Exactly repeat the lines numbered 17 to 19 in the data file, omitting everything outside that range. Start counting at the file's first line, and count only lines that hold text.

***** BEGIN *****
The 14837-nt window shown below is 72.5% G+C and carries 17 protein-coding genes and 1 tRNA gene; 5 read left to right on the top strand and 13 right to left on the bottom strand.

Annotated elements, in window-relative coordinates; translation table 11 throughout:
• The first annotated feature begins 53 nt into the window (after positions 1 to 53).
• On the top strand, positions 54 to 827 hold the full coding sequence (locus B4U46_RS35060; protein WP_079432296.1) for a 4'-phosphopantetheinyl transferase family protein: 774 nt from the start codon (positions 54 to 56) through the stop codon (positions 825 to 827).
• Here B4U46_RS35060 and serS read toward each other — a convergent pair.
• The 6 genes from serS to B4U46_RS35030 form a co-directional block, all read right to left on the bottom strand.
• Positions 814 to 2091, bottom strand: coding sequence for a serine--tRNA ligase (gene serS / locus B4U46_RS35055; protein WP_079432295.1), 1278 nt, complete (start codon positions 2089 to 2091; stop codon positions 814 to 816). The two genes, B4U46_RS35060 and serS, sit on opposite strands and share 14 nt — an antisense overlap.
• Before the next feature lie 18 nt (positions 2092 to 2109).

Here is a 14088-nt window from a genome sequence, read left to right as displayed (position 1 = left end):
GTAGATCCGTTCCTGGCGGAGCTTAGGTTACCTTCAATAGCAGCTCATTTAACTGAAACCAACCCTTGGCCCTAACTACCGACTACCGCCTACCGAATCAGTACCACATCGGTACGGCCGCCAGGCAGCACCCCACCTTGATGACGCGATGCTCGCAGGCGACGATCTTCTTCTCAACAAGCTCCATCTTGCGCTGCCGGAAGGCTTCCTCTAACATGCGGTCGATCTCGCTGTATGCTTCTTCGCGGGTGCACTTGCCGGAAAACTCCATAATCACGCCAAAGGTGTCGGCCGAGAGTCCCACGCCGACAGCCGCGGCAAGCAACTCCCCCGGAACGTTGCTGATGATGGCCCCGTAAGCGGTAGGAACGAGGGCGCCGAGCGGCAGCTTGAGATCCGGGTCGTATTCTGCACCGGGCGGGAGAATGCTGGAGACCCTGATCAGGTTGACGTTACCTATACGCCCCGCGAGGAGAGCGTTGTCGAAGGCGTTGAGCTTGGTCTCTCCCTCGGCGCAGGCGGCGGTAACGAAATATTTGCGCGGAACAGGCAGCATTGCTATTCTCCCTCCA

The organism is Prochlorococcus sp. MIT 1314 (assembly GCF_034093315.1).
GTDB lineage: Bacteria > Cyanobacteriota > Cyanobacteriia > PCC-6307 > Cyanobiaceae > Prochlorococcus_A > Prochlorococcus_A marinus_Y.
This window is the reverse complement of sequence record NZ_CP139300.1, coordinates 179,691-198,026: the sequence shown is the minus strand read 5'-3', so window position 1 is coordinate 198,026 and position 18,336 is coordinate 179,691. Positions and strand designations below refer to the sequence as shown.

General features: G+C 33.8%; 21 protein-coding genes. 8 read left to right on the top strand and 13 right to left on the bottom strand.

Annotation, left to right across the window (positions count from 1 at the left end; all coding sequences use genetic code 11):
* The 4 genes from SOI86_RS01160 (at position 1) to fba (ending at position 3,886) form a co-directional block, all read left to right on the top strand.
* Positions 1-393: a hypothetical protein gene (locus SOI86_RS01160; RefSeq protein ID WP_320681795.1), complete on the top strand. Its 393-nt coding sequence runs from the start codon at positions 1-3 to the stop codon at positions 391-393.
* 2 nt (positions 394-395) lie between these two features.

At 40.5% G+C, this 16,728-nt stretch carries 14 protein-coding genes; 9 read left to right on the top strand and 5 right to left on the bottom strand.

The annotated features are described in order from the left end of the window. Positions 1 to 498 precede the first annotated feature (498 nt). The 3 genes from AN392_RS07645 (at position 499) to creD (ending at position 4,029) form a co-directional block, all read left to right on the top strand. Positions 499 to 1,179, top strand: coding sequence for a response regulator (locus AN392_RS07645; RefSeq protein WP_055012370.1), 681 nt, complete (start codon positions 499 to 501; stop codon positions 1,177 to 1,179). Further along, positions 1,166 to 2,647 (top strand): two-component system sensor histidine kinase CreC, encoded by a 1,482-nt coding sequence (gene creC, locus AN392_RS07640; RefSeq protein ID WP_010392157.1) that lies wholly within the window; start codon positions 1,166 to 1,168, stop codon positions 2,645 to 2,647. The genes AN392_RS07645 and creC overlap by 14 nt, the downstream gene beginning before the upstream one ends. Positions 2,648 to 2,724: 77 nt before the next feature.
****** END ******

* Positions 1-393: a hypothetical protein gene (locus SOI86_RS01160; RefSeq protein ID WP_320681795.1), complete on the top strand. Its 393-nt coding sequence runs from the start codon at positions 1-3 to the stop codon at positions 391-393.
* 2 nt (positions 394-395) lie between these two features.

At 40.5% G+C, this 16,728-nt stretch carries 14 protein-coding genes; 9 read left to right on the top strand and 5 right to left on the bottom strand.